Connect with Mercy

Our Home, Puerto Rico

November 16, 2017

By Sister Ana Rosa de la Cruz and Sister Ana Maria Cases

Sister Ana Rosa and Sister Ana Maria were born in Puerto Rico and ministered there for many years. Now living in Pittsburgh, they reflect on the history of Mercy presence in Puerto Rico and share some of the hardships facing their island home in the wake of two devastating hurricanes.

A photograph of the late Sister Olga Skaleski walks with a young girl by the ocean in Puerto Rico.

The late Sister Olga Skaleski walks with a young girl by the ocean in Puerto Rico.

The Sisters of Mercy from Pittsburgh, Pennsylvania, have had a very close relationship to the island of Puerto Rico since 1941, when the bishop of San Juan, Bishop James Davis, invited the sisters to staff Academia Católica, a school for grades 1-12. Academia Católica—located in Old San Juan, the capital city of Puerto Rico—was administered by the Capuchin priests from St. Augustine Seminary in Pittsburgh, Pennsylvania.

The sisters arrived there in August 1941 to start the new academic year in September. Shortly after, they collaborated with the priests in the religious instruction of children in La Perla, a slum built outside the city’s ancient walls. Sometime later, they also gave religious instruction to the children of army men stationed at Fort Brooke in San Juan. The sisters remained there until 1964 when the school had to close because the structure had major problems due to the disintegration caused by the weather and the proximity of the ocean.

Before the second semester of 1963-64 school year was over, Cardinal Luis Aponte Martínez, then Archbishop of San Juan, had already approached the major superior, Mother Margaret Mary, to assign sisters to a school in Hato Rey, in the modern section of the city. Colegio La Merced was owned by the Mercedarian priests from Spain. Because it was a school dedicated to Our Lady of Mercy and under the direction of Mercedarian priests, Mother Margaret Mary accepted. The sisters remained there until 1971.   Read More »

Turning Plain Stuff into Gold

November 14, 2017

By Sister Anne Sekul

Sister Anne writes an icon of Mary and Jesus in her studio.

Iconography is an ancient art that is dedicated to prayer in image and color. Icons convey the presence of Christ and the saints to those who pray by gazing at them in silence. Icons are part of my cultural and prayer heritage, as my father introduced them to me when I was a child. Art is a part of who I am. It is very natural for me to express the charism of Mercy through prayer and art.

I find Mercy in many experiences I have had writing and showing icons. A homeless man would often pass by the window of my studio when I was painting the icon of St. Michael the Archangel. Every day he would knock on my window and show his approval or disapproval of the work. Always, he would linger, gazing in silence before he went his way.

An artist once visited my studio, and after I told her about iconography, she said, “Oh, I see. You are not an artist but rather an alchemist. You turn plain stuff into gold.” Icons are always about beauty and transformation. I have seen poor people, lonely people, all kinds of people seek peace and mercy in front of the icons I write. Some of them have found those things, and so have I. The icon itself, rather than the person writing it, is the mediator of God’s mercy and love, and I am privileged to do this work.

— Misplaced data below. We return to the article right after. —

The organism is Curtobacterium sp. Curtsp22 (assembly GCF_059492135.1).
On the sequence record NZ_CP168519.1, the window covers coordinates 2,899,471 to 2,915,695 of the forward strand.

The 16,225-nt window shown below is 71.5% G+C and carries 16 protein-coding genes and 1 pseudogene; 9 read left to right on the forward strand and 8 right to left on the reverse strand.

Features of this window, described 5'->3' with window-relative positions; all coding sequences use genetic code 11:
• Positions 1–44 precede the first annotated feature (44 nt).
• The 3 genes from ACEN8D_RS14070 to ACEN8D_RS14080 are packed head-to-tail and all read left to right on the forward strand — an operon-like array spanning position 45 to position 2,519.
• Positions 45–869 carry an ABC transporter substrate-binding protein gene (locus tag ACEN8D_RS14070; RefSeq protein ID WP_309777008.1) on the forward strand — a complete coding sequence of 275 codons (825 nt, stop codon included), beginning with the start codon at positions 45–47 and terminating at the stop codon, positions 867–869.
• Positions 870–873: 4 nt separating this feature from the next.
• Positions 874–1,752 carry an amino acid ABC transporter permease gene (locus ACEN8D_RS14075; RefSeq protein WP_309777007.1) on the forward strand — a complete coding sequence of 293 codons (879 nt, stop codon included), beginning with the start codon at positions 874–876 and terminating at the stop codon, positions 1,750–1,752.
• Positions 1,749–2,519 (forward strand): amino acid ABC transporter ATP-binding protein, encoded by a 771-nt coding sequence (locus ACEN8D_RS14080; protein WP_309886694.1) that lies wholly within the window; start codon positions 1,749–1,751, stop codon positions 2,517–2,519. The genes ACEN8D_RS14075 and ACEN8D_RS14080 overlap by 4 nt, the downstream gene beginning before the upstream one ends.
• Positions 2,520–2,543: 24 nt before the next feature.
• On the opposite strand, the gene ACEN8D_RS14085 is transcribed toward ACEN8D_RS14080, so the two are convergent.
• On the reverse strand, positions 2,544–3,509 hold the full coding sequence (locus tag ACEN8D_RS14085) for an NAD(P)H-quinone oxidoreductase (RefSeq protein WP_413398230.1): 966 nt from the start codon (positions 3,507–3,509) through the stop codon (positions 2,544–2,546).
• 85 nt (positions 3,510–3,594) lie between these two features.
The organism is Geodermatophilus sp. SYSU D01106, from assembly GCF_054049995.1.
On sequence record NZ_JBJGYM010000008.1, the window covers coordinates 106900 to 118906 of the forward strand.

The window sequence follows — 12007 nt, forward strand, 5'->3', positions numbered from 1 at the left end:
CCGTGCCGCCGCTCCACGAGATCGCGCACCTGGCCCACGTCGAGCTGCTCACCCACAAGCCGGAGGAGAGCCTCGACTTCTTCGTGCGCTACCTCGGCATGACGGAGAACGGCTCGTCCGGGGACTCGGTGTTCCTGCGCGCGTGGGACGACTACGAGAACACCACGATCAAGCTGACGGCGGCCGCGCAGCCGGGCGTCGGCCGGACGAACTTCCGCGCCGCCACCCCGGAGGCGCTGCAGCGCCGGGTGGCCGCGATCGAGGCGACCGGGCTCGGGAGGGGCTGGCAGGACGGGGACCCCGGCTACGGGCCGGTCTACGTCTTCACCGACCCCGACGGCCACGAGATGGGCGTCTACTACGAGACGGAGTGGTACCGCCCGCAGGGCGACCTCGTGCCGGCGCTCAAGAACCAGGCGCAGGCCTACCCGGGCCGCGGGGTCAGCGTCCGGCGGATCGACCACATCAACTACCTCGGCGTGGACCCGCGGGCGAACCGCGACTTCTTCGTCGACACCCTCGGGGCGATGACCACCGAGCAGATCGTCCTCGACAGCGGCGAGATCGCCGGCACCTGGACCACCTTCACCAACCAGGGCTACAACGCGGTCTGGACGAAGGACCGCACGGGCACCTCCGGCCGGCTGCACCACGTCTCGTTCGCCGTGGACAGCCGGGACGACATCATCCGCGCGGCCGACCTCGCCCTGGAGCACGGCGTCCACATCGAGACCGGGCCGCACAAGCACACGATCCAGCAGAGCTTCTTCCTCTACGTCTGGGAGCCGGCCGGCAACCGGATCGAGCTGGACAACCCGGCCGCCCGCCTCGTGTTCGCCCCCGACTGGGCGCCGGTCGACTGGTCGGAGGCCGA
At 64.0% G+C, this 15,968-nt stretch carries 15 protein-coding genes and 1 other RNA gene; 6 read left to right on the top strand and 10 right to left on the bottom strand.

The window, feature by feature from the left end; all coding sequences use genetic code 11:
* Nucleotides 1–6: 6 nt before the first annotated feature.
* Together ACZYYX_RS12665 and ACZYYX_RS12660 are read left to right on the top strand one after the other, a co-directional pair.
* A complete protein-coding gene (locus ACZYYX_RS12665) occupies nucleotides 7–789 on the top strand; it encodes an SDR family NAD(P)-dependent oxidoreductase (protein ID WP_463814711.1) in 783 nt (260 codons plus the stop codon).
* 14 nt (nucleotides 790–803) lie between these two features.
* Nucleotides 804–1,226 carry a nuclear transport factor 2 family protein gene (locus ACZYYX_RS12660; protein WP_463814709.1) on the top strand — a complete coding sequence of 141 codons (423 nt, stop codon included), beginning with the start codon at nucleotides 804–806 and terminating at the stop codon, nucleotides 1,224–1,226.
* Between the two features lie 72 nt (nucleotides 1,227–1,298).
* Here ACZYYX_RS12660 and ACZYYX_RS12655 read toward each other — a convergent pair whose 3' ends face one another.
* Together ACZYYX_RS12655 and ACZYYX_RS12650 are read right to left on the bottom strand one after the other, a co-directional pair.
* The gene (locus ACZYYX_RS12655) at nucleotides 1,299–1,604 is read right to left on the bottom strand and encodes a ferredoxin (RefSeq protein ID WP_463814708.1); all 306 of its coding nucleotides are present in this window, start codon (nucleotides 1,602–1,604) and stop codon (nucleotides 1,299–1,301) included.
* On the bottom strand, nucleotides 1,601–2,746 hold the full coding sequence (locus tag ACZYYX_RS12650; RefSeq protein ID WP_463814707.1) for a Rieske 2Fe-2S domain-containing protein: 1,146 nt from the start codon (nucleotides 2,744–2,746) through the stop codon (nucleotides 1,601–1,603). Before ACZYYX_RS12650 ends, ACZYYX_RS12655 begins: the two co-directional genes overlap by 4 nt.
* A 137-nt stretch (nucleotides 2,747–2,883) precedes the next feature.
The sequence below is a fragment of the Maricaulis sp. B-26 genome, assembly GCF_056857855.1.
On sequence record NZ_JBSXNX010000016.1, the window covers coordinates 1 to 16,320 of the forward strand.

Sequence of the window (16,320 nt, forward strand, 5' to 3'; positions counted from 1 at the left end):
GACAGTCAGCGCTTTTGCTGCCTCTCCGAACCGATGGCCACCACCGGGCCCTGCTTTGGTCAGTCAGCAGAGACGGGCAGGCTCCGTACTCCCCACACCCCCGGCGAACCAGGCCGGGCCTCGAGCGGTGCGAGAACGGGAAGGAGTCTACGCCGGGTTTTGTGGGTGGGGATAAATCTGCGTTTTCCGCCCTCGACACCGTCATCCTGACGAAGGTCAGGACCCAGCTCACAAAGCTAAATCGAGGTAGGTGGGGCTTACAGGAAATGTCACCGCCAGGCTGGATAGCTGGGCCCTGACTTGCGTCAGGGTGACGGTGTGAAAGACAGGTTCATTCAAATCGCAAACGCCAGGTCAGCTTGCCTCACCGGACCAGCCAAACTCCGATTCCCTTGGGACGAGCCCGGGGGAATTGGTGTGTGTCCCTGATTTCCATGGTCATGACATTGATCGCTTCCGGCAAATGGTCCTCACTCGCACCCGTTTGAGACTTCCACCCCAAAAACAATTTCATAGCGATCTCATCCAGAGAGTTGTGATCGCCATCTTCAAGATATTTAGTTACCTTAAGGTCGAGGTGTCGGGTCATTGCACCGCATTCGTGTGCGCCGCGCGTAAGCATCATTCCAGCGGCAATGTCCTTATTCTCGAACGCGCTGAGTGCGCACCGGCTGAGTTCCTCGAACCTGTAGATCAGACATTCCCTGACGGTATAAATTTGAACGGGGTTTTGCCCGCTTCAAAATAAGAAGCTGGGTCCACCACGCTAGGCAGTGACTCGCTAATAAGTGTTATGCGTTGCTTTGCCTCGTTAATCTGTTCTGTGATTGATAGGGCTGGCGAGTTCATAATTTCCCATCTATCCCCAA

Icons by Sister Anne Sekul

Faith and Service: Reflections of a Desert Storm Veteran

November 10, 2017

By Daniel Justynski

Dan Justynski is the director of real estate portfolio for the Sisters of Mercy – Northeast Community as well as a proud alumnus of two Mercy schools.

A headshot of the author of this blog, Dan Justynski

Dan Justynski

Each year as Veterans Day approaches, I reflect on my time in the Navy and the origin of my desire to serve our country. I have known the Sisters of Mercy since I was 10 years old; they were my first educators academically as well as spiritually. I attended the Mercy-staffed St. Margaret School in East Providence, Rhode Island, and Bishop Feehan High School in Attleboro, Massachusetts. My moral compass was set through my faith and a decade of Mercy mentoring and education.

I also knew from a young age that I wanted to be a naval officer. I decided to work towards a Naval Reserve Officers Training Corps (NROTC) scholarship and was accepted into the program at the College of Holy Cross in 1983. My first memory from NROTC was October 23, 1983—the bombing of the Marine Corps barracks in Beirut, Lebanon. I realized that day that I now wore the same uniform as that of many of those 241 servicemen who, in service to our country, had been killed in the attack. My focus at college was to learn as much as possible, earn my degree and be the best officer and leader possible when I was commissioned an ensign in December 1987.

I met my ship, USS Seattle, in Norfolk, Virginia, in September 1988. To me, the ship was huge and very intimidating. During four years of NROTC training, I had spent all of 30 days at sea, and now I was walking onto a Fast Combat Support Ship as the boiler’s officer, leading a division of 50 men. It was a time of great internal stress, anxiety over my worthiness and fear of failure.

Ensuring Safe Travels across Oceans

I had a lot to learn and little time to do it, but I was surrounded by officers who taught me how to run a division and become a surface warfare officer. We deployed soon after. I put my personal life on hold and said goodbye to my fiancé Gayle in Rhode Island, leaving her to graduate from college and plan a wedding without me. As this was an era before email and cell phones, we communicated through long letters during the deployment.   Read More »

“I Want to Show Joy”—My Journey to Become a Sister of Mercy

November 6, 2017

By Sister Colleen O’Toole

On July 22, the Sisters of Mercy came together in celebration and prayer as Sister Colleen O’Toole professed first vows as a Sister of Mercy in the chapel at Mercyhurst University in Erie, Pennsylvania. She currently ministers as a kindergarten aide in Cincinnati, Ohio. Sister Colleen reflects here on her journey to Mercy.

What first attracted you to the Sisters of Mercy?

Sister Colleen O’Toole prepares to profess her first vows on July 22 in Erie.